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Mt. Whitney In Center Along Whitney Portal Road
Even with a 2am start this year, this hike dragged on much further into the day than I had imagined. Finishing at 6:30pm I didn't have much left in my 70 year old ‘day hike’ legs and confirmed my prior resolve not to do this hike as a single day hike again. I don't know what percentage of folks hike Mt. Whitney from the east as a day hike versus those who do it as a two or three day hike. However, if and when I hike Mt. Whitney the next time it will be at least one and perhaps two nights on the trail. Most folks use trekking poles. I needed to put on MICROspikes because of snowy and ice trail conditions.
From Fresno, even a Whitney day hike amounts to a two-night, three-day commitment. You are required to pick up the trail permit before noon on the day before the hike. This means an overnight in Lone Pine before the hike and another overnight following the hike even starting well before daylight the day of the hike. It is reasonable to believe the 21-mile hike with over 6,000’ of elevation gain will take between 12 and 16 hours for a young fit person.
The next question then is, “Where should I camp out along the trail the night before the hike?” There are two spots that folks generally choose. The first area with established campsites and access to water (Lone Pine Creek) is “Outpost Camp” at about 10,000’ and four miles from the 8,300’ trailhead at Whitney Portal. While this does not give one a huge jump toward the top, it has certain advantages over “Trail Camp” which is six miles from the trailhead and 12,000’. Generally, one is less likely to suffer from altitude problems at Outpost Camp as an overnight. Additionally, the trip back is closer to the trailhead before you have to break camp and pack out your overnight gear if you decide to hike all the way out after summiting Mt. Whitney. This is probably the place I would camp if I were to do Mt. Whitney again. There is no camping allowed near Mirror Lake.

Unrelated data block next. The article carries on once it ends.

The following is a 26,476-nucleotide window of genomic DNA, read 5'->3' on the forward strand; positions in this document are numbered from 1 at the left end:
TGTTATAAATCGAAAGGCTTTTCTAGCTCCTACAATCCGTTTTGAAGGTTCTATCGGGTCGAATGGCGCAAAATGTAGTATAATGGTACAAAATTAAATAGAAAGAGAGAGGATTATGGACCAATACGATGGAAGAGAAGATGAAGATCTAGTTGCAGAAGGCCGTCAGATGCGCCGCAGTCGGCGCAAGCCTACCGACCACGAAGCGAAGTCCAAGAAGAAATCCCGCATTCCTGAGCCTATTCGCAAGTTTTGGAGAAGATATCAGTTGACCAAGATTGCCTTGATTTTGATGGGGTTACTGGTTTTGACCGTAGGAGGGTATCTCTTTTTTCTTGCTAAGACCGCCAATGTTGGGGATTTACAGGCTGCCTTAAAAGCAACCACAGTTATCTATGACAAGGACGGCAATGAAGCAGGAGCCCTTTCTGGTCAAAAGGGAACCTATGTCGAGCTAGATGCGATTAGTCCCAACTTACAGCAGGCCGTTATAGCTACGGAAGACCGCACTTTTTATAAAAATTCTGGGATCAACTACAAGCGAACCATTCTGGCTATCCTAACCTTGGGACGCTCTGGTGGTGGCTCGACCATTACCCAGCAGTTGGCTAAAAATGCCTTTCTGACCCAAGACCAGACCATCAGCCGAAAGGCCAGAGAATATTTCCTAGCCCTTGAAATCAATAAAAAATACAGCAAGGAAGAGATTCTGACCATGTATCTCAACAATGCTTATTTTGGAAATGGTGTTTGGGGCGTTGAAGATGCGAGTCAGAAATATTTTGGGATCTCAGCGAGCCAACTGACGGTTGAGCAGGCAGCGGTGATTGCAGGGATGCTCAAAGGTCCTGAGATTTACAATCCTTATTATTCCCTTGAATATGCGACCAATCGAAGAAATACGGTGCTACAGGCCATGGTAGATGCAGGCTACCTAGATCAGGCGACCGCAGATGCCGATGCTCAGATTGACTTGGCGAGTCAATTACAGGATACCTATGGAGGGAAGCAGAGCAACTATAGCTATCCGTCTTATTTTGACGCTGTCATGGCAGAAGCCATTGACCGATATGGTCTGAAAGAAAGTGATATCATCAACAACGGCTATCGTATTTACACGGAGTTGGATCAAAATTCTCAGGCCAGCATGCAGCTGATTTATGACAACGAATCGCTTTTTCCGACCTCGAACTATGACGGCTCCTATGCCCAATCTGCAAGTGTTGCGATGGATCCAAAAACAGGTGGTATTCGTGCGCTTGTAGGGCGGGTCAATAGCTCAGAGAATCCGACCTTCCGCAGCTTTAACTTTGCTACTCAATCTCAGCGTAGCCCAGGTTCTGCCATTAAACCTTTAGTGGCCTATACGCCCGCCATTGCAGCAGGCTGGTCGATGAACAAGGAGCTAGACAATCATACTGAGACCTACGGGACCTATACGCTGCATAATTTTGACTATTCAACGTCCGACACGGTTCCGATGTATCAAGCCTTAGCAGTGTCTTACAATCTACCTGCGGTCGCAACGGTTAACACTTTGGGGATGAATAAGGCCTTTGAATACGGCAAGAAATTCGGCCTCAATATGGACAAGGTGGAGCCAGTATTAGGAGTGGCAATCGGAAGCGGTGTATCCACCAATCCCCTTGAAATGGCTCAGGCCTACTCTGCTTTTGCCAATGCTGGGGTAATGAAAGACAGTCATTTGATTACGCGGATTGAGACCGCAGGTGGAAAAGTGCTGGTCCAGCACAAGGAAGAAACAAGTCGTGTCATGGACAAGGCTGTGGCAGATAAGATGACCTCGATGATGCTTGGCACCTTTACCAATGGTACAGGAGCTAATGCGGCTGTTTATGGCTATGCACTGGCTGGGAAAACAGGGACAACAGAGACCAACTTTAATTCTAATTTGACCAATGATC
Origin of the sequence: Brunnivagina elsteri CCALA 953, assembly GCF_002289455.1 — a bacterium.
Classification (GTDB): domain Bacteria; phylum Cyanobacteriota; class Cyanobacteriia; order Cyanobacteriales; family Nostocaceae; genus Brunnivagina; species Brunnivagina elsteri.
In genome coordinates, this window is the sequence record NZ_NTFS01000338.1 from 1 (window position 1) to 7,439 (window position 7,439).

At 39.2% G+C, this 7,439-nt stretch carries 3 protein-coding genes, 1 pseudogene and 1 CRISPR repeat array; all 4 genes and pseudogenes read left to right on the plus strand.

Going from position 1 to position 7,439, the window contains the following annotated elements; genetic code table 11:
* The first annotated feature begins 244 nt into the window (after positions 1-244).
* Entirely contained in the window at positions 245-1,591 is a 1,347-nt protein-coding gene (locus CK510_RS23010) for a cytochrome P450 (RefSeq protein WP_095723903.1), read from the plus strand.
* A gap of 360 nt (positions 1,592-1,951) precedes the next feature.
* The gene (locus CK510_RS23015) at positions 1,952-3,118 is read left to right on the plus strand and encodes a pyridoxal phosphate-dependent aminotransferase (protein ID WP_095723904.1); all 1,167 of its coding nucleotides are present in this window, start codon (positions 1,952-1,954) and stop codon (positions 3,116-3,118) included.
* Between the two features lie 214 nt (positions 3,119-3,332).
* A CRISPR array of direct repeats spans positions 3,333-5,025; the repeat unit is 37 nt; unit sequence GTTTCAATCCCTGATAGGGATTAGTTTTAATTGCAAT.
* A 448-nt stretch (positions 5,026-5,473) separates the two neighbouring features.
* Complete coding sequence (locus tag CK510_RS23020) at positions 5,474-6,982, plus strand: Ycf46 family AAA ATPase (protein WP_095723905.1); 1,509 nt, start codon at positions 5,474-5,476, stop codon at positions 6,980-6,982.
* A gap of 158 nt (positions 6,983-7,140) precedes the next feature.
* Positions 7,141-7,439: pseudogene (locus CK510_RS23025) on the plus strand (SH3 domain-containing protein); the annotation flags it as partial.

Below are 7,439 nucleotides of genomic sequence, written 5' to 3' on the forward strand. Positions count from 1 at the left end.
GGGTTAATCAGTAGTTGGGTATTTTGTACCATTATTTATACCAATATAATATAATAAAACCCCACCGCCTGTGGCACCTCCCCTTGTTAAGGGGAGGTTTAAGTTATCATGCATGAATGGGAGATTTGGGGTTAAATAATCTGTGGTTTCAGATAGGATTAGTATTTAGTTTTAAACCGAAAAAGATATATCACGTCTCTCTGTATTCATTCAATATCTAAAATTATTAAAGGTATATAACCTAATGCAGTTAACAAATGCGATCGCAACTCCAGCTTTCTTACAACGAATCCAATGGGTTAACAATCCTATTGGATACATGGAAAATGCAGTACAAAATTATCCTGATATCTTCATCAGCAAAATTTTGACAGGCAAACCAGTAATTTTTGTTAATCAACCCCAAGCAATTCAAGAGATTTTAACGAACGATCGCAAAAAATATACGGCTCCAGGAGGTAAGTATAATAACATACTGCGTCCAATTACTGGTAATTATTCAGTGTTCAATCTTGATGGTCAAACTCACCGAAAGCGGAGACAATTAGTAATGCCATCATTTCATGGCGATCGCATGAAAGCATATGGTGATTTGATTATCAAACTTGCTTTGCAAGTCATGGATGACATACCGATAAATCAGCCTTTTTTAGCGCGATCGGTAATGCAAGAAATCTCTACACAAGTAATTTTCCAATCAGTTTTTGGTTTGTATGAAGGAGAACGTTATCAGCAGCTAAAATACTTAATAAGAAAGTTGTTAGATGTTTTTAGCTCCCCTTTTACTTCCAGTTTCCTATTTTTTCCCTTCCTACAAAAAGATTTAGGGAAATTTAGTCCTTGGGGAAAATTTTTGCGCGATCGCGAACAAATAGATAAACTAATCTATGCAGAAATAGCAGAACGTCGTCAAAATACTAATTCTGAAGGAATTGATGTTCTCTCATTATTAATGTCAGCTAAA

Plan B would be to pack all the way to Trail Camp. My conversations with folks who spent the night there was that it was windy and colder than further down. There are stone enclosures around the campsites to help block the wind. I have talked to several people at Trail Camp on my three trips up and down Whitney and more than a few have complained of headaches loss of appetite and nausea. You do not acclimate to altitude in 24 hours. Those are symptoms of altitude sickness and I guarantee that sleeping is difficult under those circumstances. Aspirin or Ibuprofen may help the headache. Trail Camp is the last place for water resupply along the trail climbing up to the Whitney summit.
Some folks get a prescription for Diamox to help deal with the altitude and the results are mixed. Check the side effects before you decide to use it. It is a diuretic and one danger of climbing at altitude is dehydration. The effort also requires you to breathe through your mouth a lot.
If sleeping at 12,000’ at Trail Camp is not a problem then it is only a 4.5 mile 2,500’ climb to the top in the morning. You could even start at daybreak from this spot. Remember though that you will have a six-mile backpack out if you chose not to stay another night at Trail Camp. I suppose plan B1 would be to camp down at Outpost Camp on the way down.
My first day hike to the top of Whitney was in 2004 and I developed a headache at about 13,000’. It was a long climb to the top and I didn't stay long knowing that the only way the altitude sickness would diminish was to get down. My headache didn’t go away until I got back to Whitney Portal and drove down to Lone Pine (4,000’). This is an out and back hike, which means that you can turn around and head back down at any point. My final caution is, do not do this hike if you are not fit and sound.
Hut On Top Of Mt. Whitney